Rock & a Hard Place

Posted by – December 19, 2006

I’ll admit that I find it incomprehensible to remain part of a Church that didn’t want me as a member or that felt I was “less than.” When I found out at a young age that I wouldn’t be “allowed” to be a priest, I washed my hands of the Church, and while I still consider myself culturally Catholic*, I’m also an agnostic and don’t miss mass. & I was always allergic to the incense, so I don’t miss that either. But I do still go to Saint Patrick’s to light candles in my grandmother’s memory, and I like to think she’d be quite pleased knowing that she – even from the grave – gets me into a church at all. I still read The Lives of the Saints, and I love the peace I can achieve, easily, when I’m sitting in a Church between masses. The quiet, the art, the ritual, the iconography: all these things make me feel at home.

But queer folks often don’t feel at home if they actually believe in their faith and want to be committed members of a faith-based community. One of my fellow Catholics has joined the UU but I think misses something of the aesthetics of Catholicism (one of the few things, imho, the Catholic Church did right. If you don’t feel a sense of awe entering Saint Patrick’s, I’d be very surprised).

One of the things I see Betty struggle with is how the faith she was raised in might condemn her for who she is, and she’s the one who brought this article to my attention.

I applaud the way these folks have stuck to a faith they believe in, that they feel comfortable in, and have not backed down or compromised their beliefs. But at the same time I find it quite baffling: if literal and conservative interpretation of the Bible yields the label of “sinner” for any gay or lesbian, yet you know you didn’t choose to be gay, why stay? Jesus’ advice, that those who are without sin cast the first stone, might be the key. Because we are all sinners, aren’t we? In one way or another, we are. The man who casts homosexuals out of his church or makes them feel uncomfortable has masturbated once in his life, at least. Or maybe he’s gambled, or coveted his neighbor’s wife, or over-eaten, or blasphemed, or doubted, or lied, or eaten shellfish. There are plenty of ways to sin – especially if one’s going to be strict about Old Testament restrictions – other than having sex with someone of your own gender, and I find the current Christian obsession with homosexuality as the sin that inspires Christians to act in decidedly un-Christian ways quite baffling. I still don’t remember anything in the Bible that says human beings should be judging each other’s sinfulness; last I checked, a sinner’s sins are between him and his God.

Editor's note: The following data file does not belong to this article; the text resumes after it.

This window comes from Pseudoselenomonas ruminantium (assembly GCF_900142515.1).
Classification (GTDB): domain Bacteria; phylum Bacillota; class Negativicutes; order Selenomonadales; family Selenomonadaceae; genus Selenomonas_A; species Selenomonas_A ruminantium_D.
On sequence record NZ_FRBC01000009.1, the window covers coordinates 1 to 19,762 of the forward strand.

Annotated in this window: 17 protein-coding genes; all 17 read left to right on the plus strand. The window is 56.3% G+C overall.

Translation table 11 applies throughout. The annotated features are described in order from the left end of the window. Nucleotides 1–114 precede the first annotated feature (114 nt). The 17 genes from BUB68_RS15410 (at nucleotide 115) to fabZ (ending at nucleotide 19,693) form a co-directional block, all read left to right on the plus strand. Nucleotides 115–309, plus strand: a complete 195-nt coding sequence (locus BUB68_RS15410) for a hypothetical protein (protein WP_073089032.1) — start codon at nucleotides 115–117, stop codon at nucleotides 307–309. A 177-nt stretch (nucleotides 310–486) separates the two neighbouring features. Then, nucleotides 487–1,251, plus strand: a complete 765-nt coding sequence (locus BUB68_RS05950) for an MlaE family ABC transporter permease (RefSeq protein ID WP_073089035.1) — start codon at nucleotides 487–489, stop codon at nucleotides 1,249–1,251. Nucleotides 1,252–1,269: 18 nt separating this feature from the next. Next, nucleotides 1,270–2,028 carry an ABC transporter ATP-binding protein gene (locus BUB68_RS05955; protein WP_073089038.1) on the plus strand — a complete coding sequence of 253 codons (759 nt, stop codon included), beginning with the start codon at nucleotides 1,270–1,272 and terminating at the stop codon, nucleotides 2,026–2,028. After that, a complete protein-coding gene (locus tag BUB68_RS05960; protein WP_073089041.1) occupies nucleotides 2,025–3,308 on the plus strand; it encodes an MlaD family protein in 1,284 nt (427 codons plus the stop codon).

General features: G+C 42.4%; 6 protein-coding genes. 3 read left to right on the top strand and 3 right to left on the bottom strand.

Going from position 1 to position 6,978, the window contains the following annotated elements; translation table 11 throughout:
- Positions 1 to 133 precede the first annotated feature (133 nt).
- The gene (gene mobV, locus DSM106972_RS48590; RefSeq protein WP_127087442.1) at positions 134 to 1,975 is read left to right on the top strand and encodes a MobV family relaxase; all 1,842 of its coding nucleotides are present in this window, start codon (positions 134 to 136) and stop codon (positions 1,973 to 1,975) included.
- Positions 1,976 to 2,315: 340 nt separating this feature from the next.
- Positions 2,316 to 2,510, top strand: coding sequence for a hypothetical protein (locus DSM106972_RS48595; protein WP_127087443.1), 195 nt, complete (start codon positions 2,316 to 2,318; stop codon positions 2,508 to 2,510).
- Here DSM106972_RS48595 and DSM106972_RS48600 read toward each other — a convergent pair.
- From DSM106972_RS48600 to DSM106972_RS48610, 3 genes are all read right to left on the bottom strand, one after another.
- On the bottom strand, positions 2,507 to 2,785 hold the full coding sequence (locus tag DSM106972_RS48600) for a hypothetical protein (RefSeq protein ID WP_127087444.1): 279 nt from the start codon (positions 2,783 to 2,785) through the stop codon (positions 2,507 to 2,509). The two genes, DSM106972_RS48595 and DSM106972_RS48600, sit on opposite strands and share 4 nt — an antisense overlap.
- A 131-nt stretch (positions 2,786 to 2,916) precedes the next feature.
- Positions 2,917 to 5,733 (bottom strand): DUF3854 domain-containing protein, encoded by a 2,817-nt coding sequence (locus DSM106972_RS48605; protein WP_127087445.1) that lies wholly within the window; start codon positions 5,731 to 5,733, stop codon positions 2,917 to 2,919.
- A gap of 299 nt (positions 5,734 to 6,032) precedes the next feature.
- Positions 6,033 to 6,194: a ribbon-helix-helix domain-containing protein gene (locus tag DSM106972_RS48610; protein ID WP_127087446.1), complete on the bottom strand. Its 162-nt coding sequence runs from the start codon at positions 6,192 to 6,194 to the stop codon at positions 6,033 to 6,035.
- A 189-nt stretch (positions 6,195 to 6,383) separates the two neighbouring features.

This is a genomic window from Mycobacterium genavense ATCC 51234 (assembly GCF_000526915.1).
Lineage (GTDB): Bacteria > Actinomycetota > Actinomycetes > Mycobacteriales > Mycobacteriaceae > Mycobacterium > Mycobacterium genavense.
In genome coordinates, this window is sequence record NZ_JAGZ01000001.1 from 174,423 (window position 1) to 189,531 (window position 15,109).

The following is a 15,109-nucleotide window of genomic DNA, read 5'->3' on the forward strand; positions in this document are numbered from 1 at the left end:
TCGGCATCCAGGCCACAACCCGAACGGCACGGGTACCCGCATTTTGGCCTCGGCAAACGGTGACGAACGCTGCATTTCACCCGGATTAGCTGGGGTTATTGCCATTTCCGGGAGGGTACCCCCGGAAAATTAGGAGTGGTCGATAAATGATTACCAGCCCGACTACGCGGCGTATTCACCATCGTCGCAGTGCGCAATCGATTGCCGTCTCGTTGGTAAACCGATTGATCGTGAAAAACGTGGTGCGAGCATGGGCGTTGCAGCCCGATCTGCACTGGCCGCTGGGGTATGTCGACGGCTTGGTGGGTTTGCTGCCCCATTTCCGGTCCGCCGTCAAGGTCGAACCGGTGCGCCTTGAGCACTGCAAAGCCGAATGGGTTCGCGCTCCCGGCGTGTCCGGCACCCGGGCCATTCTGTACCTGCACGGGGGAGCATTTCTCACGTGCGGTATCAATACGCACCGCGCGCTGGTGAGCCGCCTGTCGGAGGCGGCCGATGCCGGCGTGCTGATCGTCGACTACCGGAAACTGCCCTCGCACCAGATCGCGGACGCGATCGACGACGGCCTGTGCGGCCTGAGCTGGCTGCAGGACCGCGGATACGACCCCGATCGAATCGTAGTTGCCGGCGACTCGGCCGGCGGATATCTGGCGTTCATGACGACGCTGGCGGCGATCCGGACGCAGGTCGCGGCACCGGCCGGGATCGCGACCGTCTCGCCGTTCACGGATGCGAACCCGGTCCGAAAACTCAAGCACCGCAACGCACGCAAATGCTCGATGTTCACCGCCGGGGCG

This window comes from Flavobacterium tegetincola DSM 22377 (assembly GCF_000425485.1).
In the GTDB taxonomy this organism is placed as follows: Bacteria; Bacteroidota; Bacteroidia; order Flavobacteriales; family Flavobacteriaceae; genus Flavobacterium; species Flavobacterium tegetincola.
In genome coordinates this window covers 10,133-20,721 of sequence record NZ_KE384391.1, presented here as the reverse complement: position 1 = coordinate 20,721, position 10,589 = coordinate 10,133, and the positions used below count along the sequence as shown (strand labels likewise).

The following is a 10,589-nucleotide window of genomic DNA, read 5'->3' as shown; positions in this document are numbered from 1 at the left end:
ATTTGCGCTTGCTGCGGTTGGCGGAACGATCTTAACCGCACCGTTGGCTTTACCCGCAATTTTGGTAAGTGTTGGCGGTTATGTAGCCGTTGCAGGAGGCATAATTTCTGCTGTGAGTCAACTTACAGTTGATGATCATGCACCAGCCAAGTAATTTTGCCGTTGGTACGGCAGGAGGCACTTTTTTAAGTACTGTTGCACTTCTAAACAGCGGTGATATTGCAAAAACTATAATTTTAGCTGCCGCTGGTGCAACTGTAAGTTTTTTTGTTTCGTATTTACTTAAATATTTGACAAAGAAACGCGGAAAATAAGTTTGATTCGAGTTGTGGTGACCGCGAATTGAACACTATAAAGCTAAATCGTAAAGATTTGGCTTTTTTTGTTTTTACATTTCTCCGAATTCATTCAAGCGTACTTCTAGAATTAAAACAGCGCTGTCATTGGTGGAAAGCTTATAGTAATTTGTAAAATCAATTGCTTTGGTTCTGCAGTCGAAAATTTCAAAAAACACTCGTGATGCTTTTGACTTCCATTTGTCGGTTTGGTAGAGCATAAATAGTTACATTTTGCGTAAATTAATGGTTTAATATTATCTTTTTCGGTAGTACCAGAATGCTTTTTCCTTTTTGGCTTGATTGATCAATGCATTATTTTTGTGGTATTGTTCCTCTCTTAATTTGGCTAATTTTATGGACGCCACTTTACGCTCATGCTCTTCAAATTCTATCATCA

As someone raised Catholic I can’t help but find it tragic; after all, one of the huge reasons the Protestant religions happened was because the Church on Earth was interfering in the way a sinner might know his God, so for me, this current revival of people thinking they know the mind of God is a little bit of (the worst of) history repeating itself.

* By “cultural Catholic” I mean someone raised Catholic who was a descendent of a certain generation of Immigrants, who may not practice their faith but who think along its lines or honor certain Catholic traditions, ethics, and values, like the ones of Pope John XXIII. I could use the term “Catholic diaspora” here, too.

16 Comments on Rock & a Hard Place

  1. Phoebe says:

    If something is the truth, then it is the truth, and just because it may condemn me, and I may wish it were not true, my desire doesn’t make the slightest bit of difference in the matter — it will still be true. I find it very easy to understand how people can stay in a church that despises them…because they will despise themselves even more for foresaking the truth if they leave. Leaving would just be further proof of their weakness — and it is always worse to be an unbeliever than a mere sinner.

    Now, that’s not how *I* happen to think, but being raised deep in the Bible Belt, I know plenty who do, and it at least seems to be internally consistent.

  2. helenboyd says:

    i *just* finished a section in reid vanderbergh’s book Transition & Beyond about this – not an hour after writing this post.

    & he makes your very same point, tells an interesting story of an MTF who was from a fundamentalist background & had to figure out how to deal with both of his “truths.” it’s very interesting, & very useful, imho, that he tells that story.

  3. SavoyTruffle says:

    A lot of things rings true to me, especially during Christmastime. I’ve called myself a cultural catholic as well, though its meaning was somewhat different; my family are not recent immigrants, and, in fact, my father’s family is relatively recently catholic (starting with my great grandmother, I believe). To me, though, the Cultural Catholic label meant being raised surrounded by the teachings of Vatican II, and the jesuits and nuns of the seventies.

    UU is fine, and the fellowship is lovely, filled with wonderful people. But it does lack a certain grandeur. Which is both a good and a bad thing, I think.

  4. Zoe Vars says:

    I too was raised very Catholic; 13 years of Catholic school (K-12), nuns and priests in the family, alter boy (served mass with the Bishop), Eucharistic Minister, choir, the Archbishop of Canada was a family friend…
    These days I don’t even consider myself culturally catholic, though no doubt the experience of being raised as I was does color my view of things somewhat. The architecture of catholic cathedrals is awesome, but instead of moving me spiritually they tend to sicken me when I think of their cost and what good could have been done withthe money if only Rome shared its wealth. I know all the arguments for it both ways.